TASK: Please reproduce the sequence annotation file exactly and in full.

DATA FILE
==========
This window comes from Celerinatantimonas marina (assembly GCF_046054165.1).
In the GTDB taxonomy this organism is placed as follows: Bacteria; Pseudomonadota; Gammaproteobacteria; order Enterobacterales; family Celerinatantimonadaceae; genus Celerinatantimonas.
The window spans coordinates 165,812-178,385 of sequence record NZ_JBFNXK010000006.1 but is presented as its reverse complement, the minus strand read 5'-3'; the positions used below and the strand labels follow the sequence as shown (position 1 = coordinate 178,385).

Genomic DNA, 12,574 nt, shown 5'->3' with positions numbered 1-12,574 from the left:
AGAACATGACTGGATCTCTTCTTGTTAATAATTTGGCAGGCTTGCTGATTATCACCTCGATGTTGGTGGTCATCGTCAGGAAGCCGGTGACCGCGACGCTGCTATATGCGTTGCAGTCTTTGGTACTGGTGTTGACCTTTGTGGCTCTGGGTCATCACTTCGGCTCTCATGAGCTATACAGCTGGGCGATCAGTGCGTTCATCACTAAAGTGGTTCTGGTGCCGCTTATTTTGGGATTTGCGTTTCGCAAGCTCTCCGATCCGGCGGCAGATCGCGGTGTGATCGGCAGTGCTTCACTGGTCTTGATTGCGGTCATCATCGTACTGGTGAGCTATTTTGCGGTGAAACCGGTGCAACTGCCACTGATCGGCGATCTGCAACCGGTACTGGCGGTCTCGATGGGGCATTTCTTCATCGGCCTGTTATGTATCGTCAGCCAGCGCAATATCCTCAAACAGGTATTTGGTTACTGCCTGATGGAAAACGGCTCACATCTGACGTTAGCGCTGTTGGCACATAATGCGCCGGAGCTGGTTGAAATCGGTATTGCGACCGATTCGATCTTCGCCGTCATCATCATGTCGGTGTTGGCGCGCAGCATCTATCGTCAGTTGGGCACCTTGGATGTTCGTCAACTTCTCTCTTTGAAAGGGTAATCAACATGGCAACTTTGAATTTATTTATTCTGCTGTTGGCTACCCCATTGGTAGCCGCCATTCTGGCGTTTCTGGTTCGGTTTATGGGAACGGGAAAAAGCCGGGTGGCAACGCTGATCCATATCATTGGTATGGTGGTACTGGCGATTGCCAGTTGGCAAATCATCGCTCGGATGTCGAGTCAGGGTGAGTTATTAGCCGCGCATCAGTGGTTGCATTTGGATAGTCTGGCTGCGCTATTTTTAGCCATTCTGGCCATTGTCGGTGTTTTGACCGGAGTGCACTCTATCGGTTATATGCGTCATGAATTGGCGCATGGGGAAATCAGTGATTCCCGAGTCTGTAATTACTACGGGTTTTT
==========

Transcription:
This window comes from Celerinatantimonas marina (assembly GCF_046054165.1).
In the GTDB taxonomy this organism is placed as follows: Bacteria; Pseudomonadota; Gammaproteobacteria; order Enterobacterales; family Celerinatantimonadaceae; genus Celerinatantimonas.
The window spans coordinates 165,812-178,385 of sequence record NZ_JBFNXK010000006.1 but is presented as its reverse complement, the minus strand read 5'-3'; the positions used below and the strand labels follow the sequence as shown (position 1 = coordinate 178,385).

Genomic DNA, 12,574 nt, shown 5'->3' with positions numbered 1-12,574 from the left:
AGAACATGACTGGATCTCTTCTTGTTAATAATTTGGCAGGCTTGCTGATTATCACCTCGATGTTGGTGGTCATCGTCAGGAAGCCGGTGACCGCGACGCTGCTATATGCGTTGCAGTCTTTGGTACTGGTGTTGACCTTTGTGGCTCTGGGTCATCACTTCGGCTCTCATGAGCTATACAGCTGGGCGATCAGTGCGTTCATCACTAAAGTGGTTCTGGTGCCGCTTATTTTGGGATTTGCGTTTCGCAAGCTCTCCGATCCGGCGGCAGATCGCGGTGTGATCGGCAGTGCTTCACTGGTCTTGATTGCGGTCATCATCGTACTGGTGAGCTATTTTGCGGTGAAACCGGTGCAACTGCCACTGATCGGCGATCTGCAACCGGTACTGGCGGTCTCGATGGGGCATTTCTTCATCGGCCTGTTATGTATCGTCAGCCAGCGCAATATCCTCAAACAGGTATTTGGTTACTGCCTGATGGAAAACGGCTCACATCTGACGTTAGCGCTGTTGGCACATAATGCGCCGGAGCTGGTTGAAATCGGTATTGCGACCGATTCGATCTTCGCCGTCATCATCATGTCGGTGTTGGCGCGCAGCATCTATCGTCAGTTGGGCACCTTGGATGTTCGTCAACTTCTCTCTTTGAAAGGGTAATCAACATGGCAACTTTGAATTTATTTATTCTGCTGTTGGCTACCCCATTGGTAGCCGCCATTCTGGCGTTTCTGGTTCGGTTTATGGGAACGGGAAAAAGCCGGGTGGCAACGCTGATCCATATCATTGGTATGGTGGTACTGGCGATTGCCAGTTGGCAAATCATCGCTCGGATGTCGAGTCAGGGTGAGTTATTAGCCGCGCATCAGTGGTTGCATTTGGATAGTCTGGCTGCGCTATTTTTAGCCATTCTGGCCATTGTCGGTGTTTTGACCGGAGTGCACTCTATCGGTTATATGCGTCATGAATTGGCGCATGGGGAAATCAGTGATTCCCGAGTCTGTAATTACTACGGGTTTTT